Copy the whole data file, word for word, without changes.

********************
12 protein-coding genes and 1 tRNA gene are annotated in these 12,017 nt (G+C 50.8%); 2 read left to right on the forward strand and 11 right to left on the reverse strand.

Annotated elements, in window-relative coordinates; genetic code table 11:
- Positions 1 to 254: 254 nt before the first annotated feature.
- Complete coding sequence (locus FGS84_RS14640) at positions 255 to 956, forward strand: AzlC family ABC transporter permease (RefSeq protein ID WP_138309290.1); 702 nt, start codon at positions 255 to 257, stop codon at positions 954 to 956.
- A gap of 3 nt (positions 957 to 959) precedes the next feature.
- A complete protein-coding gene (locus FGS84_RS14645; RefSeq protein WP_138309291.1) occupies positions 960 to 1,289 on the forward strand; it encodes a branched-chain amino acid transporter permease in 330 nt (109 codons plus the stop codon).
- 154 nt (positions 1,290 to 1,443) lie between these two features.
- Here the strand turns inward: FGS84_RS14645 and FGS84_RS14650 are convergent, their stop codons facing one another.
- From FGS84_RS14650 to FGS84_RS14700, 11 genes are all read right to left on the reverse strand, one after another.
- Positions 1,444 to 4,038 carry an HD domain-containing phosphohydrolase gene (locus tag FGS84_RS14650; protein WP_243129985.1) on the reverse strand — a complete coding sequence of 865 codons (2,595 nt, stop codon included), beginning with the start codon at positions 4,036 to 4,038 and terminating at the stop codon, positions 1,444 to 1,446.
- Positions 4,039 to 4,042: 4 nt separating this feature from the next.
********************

12 protein-coding genes and 1 tRNA gene are annotated in these 12,017 nt (G+C 50.8%); 2 read left to right on the forward strand and 11 right to left on the reverse strand.

Annotated elements, in window-relative coordinates; genetic code table 11:
- Positions 1 to 254: 254 nt before the first annotated feature.
- Complete coding sequence (locus FGS84_RS14640) at positions 255 to 956, forward strand: AzlC family ABC transporter permease (RefSeq protein ID WP_138309290.1); 702 nt, start codon at positions 255 to 257, stop codon at positions 954 to 956.
- A gap of 3 nt (positions 957 to 959) precedes the next feature.
- A complete protein-coding gene (locus FGS84_RS14645; RefSeq protein WP_138309291.1) occupies positions 960 to 1,289 on the forward strand; it encodes a branched-chain amino acid transporter permease in 330 nt (109 codons plus the stop codon).
- 154 nt (positions 1,290 to 1,443) lie between these two features.
- Here the strand turns inward: FGS84_RS14645 and FGS84_RS14650 are convergent, their stop codons facing one another.
- From FGS84_RS14650 to FGS84_RS14700, 11 genes are all read right to left on the reverse strand, one after another.
- Positions 1,444 to 4,038 carry an HD domain-containing phosphohydrolase gene (locus tag FGS84_RS14650; protein WP_243129985.1) on the reverse strand — a complete coding sequence of 865 codons (2,595 nt, stop codon included), beginning with the start codon at positions 4,036 to 4,038 and terminating at the stop codon, positions 1,444 to 1,446.
- Positions 4,039 to 4,042: 4 nt separating this feature from the next.